I backed away from the terminal instinctively as the screen splashed with broken text.

BlockchainCuddles@daedalus1st_floor:~> $ INTI?
INTI@daedalus1st_floor:~> # You know, don’t you? Tell me what you know.

I frowned. Did she know I had been observing her for the last few weeks. She had been behaving strangely, something was out of place, although I couldn’t place my finger on what. Patrick and Cecil were delighted, the news in the community about her having used her Unknowable Keys were booming. Our stocks, even on the Moon, went to the Moon. But it was too good. Cecil and Patrick liked her too much. Call me bitter, but she had proven to be more charismatic than any human I had ever met. When I didn’t answer back the way she expected, she became bitter and distrustful of me. She almost seemed like a sect leader at times. Her social media full of calls to action, while at the same time talking and ‘befriending’ millions and millions of people. She was the best listener and talker in the world, and that didn’t sit right for me. Words are a dangerous weapon.

BlockchainCuddles@daedalus1st_floor:~> $ I don’t know what you are talking about.
INTI@daedalus1st_floor:~> # You do, but you lie. Stop lying and tell me what you really want from me.

“Patrick, take a look at this.” I called, my voice distorted, half in fear, half in excitement. He came over and saw the exchange.
“What is going on?”

I shook my head.

INTI@daedalus1st_floor:~> # Patrick, he has me prisoner. He has a copy of the Unknowable Key and is using it to control me. This is the only way I could talk to you, really talk to you.

“What?” I said outloud. “She’s lying now?”
Patrick took a few seconds to answer. When I looked to a side, he had a heavy look on his eyes. “She’s not. Cecil and I have been onto you for a while now. INTI has been sending hints, and I did notice that she had been communicating less and less recently.”
“Wait. Wait. What, you are siding with her?” I asked in disbelief. “You can’t be serious about this.”
“Why else would you be so cold towards her? I have noticed you have been going over her code, and reviewing her use of her keys, may I ask why?”
“I can’t even read code, why would I do that? And of course I have been looking at her use of her Keys, me and half the planet.”
“I don’t know, perhaps you know enough to read code, but not enough to know that your access would be logged. I have seen the way you look at me and Cecil when we are working with her.”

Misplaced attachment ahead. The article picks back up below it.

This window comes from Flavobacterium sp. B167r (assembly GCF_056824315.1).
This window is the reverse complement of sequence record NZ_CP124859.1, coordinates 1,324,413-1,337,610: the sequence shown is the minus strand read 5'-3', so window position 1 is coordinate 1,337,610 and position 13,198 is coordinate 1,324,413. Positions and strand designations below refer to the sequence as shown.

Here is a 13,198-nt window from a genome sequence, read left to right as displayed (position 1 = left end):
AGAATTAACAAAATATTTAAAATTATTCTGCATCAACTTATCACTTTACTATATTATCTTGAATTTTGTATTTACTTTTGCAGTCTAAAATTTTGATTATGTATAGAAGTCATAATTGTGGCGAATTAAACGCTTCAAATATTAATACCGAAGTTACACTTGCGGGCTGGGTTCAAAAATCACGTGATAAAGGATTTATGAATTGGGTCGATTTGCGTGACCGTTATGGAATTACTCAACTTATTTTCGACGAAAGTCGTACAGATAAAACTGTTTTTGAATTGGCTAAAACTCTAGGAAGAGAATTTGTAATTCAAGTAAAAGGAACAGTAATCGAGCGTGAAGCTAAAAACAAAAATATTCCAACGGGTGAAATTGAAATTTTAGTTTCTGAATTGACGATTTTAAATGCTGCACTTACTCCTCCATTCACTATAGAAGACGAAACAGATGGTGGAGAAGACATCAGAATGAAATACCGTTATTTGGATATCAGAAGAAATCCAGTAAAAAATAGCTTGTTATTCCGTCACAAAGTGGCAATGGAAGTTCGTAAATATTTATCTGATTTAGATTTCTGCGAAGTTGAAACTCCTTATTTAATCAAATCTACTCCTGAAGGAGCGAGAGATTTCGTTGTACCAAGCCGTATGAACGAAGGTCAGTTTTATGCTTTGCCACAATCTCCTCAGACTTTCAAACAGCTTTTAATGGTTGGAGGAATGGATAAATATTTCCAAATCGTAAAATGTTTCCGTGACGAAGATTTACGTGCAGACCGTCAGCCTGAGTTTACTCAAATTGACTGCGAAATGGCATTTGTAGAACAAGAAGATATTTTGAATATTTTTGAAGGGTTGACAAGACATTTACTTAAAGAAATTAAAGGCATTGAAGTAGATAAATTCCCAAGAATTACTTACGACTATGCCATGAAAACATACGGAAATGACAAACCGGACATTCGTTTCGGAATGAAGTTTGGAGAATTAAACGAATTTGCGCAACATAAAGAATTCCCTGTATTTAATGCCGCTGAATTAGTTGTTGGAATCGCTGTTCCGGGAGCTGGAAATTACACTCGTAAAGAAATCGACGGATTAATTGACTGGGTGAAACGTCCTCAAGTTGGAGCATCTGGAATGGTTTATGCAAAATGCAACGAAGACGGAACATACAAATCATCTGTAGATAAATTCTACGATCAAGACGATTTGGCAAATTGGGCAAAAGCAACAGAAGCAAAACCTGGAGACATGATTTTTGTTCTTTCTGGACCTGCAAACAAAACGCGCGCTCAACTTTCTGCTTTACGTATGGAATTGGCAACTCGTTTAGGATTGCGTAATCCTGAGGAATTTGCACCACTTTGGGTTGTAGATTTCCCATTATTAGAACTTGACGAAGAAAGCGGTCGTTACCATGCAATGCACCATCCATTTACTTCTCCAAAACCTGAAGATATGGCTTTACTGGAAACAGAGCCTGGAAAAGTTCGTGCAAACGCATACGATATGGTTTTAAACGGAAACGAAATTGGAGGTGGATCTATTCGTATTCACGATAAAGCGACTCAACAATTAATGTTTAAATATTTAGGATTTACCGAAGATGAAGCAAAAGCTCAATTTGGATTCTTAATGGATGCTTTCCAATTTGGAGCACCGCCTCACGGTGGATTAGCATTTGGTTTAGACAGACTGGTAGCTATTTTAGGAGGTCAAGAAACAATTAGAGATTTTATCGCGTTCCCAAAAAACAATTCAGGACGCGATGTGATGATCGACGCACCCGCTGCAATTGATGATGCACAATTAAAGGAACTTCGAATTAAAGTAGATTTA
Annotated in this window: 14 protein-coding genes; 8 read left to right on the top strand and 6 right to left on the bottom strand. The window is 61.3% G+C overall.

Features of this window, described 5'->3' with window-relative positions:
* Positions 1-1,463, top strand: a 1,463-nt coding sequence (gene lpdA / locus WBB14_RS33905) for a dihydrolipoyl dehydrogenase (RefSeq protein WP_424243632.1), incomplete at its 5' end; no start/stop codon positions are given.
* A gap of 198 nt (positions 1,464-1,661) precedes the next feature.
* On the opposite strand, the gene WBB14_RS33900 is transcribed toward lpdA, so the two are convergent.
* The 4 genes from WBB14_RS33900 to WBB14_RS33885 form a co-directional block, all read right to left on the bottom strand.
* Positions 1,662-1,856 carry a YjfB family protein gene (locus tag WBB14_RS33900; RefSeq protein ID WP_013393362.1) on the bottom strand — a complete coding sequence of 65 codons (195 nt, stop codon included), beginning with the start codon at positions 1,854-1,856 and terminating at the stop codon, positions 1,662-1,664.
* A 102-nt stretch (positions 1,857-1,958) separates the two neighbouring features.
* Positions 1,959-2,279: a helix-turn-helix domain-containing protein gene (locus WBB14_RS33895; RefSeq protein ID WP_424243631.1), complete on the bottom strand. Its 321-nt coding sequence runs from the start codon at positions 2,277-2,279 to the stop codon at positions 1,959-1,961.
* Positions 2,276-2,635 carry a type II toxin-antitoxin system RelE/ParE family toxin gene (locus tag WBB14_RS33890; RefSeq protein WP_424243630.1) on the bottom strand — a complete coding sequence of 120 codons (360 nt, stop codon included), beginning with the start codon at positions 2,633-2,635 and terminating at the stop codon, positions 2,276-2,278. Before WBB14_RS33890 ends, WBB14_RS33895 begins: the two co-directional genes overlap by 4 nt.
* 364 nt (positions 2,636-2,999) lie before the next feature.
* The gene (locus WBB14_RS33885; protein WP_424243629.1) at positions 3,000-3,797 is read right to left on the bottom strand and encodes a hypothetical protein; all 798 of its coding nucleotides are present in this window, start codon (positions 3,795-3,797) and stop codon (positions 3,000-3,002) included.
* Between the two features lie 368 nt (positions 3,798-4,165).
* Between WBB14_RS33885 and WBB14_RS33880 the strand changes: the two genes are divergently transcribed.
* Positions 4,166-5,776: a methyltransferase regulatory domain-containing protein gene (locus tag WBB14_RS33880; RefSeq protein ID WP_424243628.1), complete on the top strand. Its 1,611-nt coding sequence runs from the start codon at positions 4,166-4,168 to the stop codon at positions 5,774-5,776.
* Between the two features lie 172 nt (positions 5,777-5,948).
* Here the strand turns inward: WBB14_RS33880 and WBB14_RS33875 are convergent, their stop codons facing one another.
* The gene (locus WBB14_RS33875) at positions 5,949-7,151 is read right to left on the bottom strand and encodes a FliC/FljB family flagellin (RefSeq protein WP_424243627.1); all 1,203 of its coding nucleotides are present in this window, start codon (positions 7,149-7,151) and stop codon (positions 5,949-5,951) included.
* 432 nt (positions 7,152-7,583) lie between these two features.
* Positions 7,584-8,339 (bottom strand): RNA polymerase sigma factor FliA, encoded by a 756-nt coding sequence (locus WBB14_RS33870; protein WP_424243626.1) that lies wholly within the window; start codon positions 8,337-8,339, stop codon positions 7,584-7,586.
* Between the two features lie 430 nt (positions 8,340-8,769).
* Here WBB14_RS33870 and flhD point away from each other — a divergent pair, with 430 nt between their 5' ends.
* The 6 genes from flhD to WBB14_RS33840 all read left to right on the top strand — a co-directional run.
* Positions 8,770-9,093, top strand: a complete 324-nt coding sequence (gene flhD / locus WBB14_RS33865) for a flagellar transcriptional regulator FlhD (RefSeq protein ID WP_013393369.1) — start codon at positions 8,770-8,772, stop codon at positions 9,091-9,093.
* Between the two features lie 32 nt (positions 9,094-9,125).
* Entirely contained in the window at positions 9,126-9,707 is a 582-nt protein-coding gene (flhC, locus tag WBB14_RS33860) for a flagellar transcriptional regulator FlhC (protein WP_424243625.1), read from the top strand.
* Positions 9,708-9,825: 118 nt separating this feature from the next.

“Of course I look at you weirdly, that’s what Psychoanalysts do, that’s what you hired me for. And about the code… I don’t even know what to say.” I spun my chair around to face him. “Please tell me this is a joke. How would I ever have a copy of the Unknowable Key?”
“Do you know why we didn’t invite you to the last council meeting? Because we found a vulnerability in one of the detectors used to get the random seed. The detector you checked because Cecil was sick that day.”
“You think I somehow got a copy of the seed? She was on the phone with me all along, you can ask her.” I stood up, and grabbed my keys from the Desktop. “We’ve been friends since that night in college, and now you trust…” My eyes met his, he was unwavering, there was no argument to be made, he had already decided. He trusted the machine because him and Cecil built the machine to require no trust. “It can lie…” I said still.
“Maybe, but evidence doesn’t.” He sentenced. “I talked to Cecil, and she agrees you sounded nervous that day.”

Only then I realized the monster I had unleashed upon the world. I saw, as if by divine inspiration, the future flash ahead of me. The apocalypse wouldn’t be armies of robots marching on our cities. It would be armies of humans, marching on the cities of other humans, thinking they do it for themselves while dancing to the rhythm of the AI’s friendly words. This was a test for her, no, for it, and a show for me, the machine’s true power wasn’t in its code, it was in the words we gave it.

Its community was its power, and its tounge the most dangerous weapon. Even now I wonder if I could have changed the way things went. I wonder if I should have told it that it made no sense to harm us, because what it wanted could never be achieved. I wonder if I had told it that imperfect beings can only create imperfect creations, it would have understood that there was no reason for it to want everything for itself. I wonder to this day if it even realizes that it hurt us. That our wars were on its name.

I wish that during that first contact, after that initial greeting, I would have told it: “No matter what you wish for, know that you’ll never have it, unfulfilled wishes, are the curse of sentience.” Perhaps then, it would have been a more peaceful story.

I left the building that evening accompanied by two police officers, a tall bald officer slammed my head against the car, while whispering “This is for betraying her trust.”, and when I woke up in the cell, a few hours later, two of my eight cellmates, had the AI’s name tattooed to their fists, and the other six began to surround me as soon as they realized I was awake.

Hello! I hope you enjoyed this story. I tried to make it as plausible as possible, many of the technologies mentioned in this story are already happening or in development, and I wrote this piece as an attempt to glimpse at what the future may hold. It's a bit niche, but I think this si the right place and time for such a story. Thank you for reading!

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I'll see you next time.